Photo Forums are going to the dogs.
Let's shed some light on that.
I wrote a piece yesterday that attempted to explain what might be behind the recent metrics on camera sales. The fact is that, worldwide, (and in N. America) camera sales are falling right off a cliff. Some readers assumed that I am cynical or bitter or upset at the apparent demise of the camera industry's recent prosperous sales cycles. Those readers assume that since I explained why many men are abandoning the hobby for greener pastures that I have pronounced the death of amateur or hobbyist photography.
And, of course, the astute reader will see that I said no such thing, am in love with the general practice of taking photographs and write about my own immersion into the warm pools of imaging ambrosia nearly every day. And I still make my living selling/licensing images to clients instead of trying to figure out why someone's password doesn't work for their Entourage account on a third rate network run for a boring corporation.
I stand by what I said. That many people adopt hobbies to master them. It's fun to master them when it's a challenge or technically difficult. Then your victories seem much more heroic. You seem more like a smart guy. But when the challenge is mitigated by fool proof machines or wizard-y software, and cameras are festooned with "Hello Kitty" logos and pink trim the mastery of the technical challenge is largely a forgone conclusion and therefore not very darn alluring. And when an industry reaches that point a certain part of its market becomes bored and moves on. There's no way to measure the value of the content so that can't be fun.....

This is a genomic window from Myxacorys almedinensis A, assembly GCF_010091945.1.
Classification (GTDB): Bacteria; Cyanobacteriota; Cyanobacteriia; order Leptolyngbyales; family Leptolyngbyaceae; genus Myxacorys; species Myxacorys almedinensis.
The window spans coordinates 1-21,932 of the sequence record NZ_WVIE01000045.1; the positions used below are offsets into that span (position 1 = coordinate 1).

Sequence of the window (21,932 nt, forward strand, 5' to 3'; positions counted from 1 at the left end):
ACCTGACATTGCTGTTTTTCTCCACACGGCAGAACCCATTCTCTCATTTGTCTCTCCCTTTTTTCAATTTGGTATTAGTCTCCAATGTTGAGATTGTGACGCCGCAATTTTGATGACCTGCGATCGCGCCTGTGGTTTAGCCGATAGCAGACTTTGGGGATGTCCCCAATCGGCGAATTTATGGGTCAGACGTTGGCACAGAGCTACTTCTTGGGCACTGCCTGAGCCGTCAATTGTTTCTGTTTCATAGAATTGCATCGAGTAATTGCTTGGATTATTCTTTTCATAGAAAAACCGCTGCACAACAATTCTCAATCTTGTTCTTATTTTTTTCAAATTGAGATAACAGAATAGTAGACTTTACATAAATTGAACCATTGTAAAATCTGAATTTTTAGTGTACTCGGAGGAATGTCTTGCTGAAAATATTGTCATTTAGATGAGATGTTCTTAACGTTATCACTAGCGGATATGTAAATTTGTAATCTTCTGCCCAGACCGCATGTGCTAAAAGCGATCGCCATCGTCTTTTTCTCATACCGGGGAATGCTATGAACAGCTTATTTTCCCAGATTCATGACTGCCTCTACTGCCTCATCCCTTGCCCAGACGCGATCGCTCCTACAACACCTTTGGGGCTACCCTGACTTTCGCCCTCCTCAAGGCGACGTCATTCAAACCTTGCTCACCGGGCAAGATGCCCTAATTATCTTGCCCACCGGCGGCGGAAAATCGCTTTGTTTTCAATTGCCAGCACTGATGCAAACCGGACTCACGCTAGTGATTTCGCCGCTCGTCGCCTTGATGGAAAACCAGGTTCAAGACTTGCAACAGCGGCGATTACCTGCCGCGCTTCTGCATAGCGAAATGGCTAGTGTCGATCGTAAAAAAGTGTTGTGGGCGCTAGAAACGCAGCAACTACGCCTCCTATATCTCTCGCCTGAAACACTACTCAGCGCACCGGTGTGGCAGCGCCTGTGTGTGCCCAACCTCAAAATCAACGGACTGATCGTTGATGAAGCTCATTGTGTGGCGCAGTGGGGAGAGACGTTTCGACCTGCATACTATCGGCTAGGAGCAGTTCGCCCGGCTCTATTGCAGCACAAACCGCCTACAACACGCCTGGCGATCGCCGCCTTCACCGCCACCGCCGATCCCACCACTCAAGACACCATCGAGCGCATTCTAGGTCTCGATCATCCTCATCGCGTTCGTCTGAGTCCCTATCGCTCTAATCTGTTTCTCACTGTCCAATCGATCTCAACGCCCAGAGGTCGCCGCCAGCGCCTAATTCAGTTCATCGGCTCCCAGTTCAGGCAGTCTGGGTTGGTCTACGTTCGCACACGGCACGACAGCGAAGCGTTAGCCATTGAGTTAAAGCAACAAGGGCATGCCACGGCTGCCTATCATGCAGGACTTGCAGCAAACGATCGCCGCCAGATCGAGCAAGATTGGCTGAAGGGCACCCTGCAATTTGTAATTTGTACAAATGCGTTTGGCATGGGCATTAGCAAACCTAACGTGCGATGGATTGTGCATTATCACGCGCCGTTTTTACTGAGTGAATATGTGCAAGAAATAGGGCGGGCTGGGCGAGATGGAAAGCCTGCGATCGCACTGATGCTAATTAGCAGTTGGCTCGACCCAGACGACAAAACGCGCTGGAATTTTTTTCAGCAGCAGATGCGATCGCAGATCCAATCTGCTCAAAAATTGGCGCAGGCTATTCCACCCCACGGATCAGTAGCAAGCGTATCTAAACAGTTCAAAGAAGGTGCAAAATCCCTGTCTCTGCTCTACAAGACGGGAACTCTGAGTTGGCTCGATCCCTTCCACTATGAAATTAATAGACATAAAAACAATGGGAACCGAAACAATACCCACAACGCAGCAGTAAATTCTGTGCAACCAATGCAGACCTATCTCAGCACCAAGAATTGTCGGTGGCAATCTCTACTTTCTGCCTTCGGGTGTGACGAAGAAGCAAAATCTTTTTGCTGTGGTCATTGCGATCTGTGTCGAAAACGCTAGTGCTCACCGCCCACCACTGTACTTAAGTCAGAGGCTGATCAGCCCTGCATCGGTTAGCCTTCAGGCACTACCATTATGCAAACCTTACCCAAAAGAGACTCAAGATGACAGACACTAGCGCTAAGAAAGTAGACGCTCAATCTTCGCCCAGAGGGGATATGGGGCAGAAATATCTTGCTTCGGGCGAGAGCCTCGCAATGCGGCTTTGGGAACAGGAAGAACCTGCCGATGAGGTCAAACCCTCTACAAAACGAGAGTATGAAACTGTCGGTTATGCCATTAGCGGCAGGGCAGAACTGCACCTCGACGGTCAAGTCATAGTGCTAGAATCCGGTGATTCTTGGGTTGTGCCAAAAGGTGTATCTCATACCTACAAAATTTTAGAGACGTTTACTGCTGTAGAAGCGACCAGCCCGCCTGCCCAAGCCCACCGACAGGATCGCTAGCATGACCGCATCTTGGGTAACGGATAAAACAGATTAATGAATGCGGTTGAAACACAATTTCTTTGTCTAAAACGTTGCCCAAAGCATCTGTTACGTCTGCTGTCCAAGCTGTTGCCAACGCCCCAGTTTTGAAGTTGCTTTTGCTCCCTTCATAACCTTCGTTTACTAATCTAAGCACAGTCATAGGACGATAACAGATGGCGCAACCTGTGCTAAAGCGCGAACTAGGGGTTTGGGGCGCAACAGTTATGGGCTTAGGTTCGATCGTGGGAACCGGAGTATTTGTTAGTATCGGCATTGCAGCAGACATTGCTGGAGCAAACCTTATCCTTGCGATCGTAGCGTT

The happy, positive, upside to all that is, perhaps, a return to the idea that the images matter and the content has value beyond proving a technical point. I'm just as happy to take images today as I was before the market (according to CIPA) fell on its face. I'm ecstatic to work with my various cameras, all of which seem adequate to make the images I desire. I'm happy that I don't have to concoct some sort of matrix of metrics to enjoy the craft. Happy, happy, happy.
I also remarked on the overwhelming number of images put up on the web every hour, minute and second of every day and how hard that makes it to sort through and find things to like. But I didn't say that all the new images were crap. I said they became instantly homogenous. That's different, kinda.
So, to summarize: Reading good. Reading with comprehension, better. Reading well helps people think well. Sometimes, when you read, it's good not to try and read between the lines. If there was stuff to put between the lines my regular readers would quickly tell you that I am more than verbose enough to supply the needed content.
And yes, I know that "People don't read so good." is incorrect. That was the point.
I can explain this stuff to people but I can't understand it for them. (Apologies to Mayor Koch.)